Being a good neighbour safely
During the current coronavirus crisis it is very important that we all take care of each other. Being kind and being a good neighbour will make a real difference. There are lots of groups on social media platforms like Nextdoor and Facebook which are helping people make local connections. Whether you are being a good neighbour or someone is helping you, then you need to be confident, safe and secure.
First and foremost when you are helping you must protect your health and the health of the person that you are helping. You must always follow NHS Guidelines.
If you need help, wherever possible reach out to a known, local, trusted organisation, community group or faith organisation to see if they can help.
If you already know your neighbours then why not agree to share phone numbers now to make contact easier? WhatsApp can be a great way of a group of people staying in touch.
If you don’t know your neighbours, now may be the time to change that. Pop a note or card through their door and introduce yourself. If you can, do this with another neighbour as people may feel more confident to ask for help from more than just one individual. If you can, give contact number/s. It’s better to do this now, before they or you may need support.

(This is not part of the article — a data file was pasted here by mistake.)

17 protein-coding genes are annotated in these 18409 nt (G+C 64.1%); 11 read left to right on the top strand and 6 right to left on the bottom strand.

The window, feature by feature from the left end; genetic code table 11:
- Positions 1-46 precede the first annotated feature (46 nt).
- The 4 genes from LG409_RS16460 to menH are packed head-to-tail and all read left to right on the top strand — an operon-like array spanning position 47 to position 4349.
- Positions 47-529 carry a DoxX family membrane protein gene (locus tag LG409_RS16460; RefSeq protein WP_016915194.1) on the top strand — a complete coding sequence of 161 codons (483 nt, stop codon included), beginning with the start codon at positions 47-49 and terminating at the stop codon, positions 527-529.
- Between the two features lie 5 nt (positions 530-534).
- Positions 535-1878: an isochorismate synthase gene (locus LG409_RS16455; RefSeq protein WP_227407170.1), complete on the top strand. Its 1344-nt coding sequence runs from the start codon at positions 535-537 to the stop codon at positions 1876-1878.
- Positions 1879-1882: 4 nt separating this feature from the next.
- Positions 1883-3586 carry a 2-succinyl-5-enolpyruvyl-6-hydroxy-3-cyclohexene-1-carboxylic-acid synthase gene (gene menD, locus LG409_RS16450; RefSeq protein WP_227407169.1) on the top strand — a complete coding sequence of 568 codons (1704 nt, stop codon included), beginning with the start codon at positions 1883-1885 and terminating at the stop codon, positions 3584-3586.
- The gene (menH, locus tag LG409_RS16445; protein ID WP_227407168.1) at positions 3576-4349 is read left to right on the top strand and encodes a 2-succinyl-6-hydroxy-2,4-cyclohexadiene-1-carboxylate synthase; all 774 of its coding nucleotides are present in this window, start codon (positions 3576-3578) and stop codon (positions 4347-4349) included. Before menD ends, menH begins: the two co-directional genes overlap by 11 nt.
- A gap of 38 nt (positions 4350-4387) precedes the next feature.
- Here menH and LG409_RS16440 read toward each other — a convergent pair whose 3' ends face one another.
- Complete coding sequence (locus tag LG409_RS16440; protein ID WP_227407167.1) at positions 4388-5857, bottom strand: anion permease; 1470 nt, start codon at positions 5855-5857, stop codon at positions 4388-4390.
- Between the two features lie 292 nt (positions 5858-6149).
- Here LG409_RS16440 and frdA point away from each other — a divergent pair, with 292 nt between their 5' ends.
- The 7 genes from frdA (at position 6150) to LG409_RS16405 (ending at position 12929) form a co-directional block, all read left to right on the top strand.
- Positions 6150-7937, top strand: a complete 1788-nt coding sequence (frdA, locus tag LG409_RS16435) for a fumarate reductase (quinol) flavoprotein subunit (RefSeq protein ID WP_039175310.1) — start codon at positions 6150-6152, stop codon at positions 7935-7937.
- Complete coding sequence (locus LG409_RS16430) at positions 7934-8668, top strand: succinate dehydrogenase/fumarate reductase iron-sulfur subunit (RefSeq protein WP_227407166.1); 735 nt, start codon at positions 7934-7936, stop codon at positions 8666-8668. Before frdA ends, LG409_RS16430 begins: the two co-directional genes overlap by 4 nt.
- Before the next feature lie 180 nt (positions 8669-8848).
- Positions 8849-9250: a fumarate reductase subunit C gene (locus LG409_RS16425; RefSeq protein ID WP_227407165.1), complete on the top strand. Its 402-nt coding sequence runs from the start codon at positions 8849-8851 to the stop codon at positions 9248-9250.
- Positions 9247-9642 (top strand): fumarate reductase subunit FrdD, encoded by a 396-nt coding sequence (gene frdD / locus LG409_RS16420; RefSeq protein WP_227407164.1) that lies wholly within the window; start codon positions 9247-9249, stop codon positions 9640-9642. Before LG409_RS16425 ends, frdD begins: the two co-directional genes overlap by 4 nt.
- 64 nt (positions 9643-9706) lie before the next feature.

Discourage people from using signs of any type on windows and doors etc. to indicate that they need help. This can draw unwanted attention to people who may be vulnerable.
If someone near you does need help, if possible try and give that support in pairs, whether that be collecting something, delivering something or walking a dog.
Regardless of social distancing if you do not know someone you should not enter their home. Similarly do not let someone into your home that you do not know.
Never post identifying or private information about someone who is vulnerable, isolated or ill on any social media platform.
If someone is offering to help you and you do not feel comfortable – trust your instincts and decline their offer of help. Never feel pressured into accepting someone’s offer of help.
Always use common sense. Never put yourself or another person at risk.
If you do not know someone avoid giving them money to go shopping for you. Is there someone you do know? Is there a local shop that you normally use – can you call them and make alternative arrangements for paying for what you need? It’s possible they may even deliver.
If you need medication speak to the pharmacy first, if you can, to see if they can deliver to you.
If you are concerned about any of your neighbours then:
- If the crisis is life threatening, call 999.
- If you are worried about someone who is ill, call NHS 24 on 111.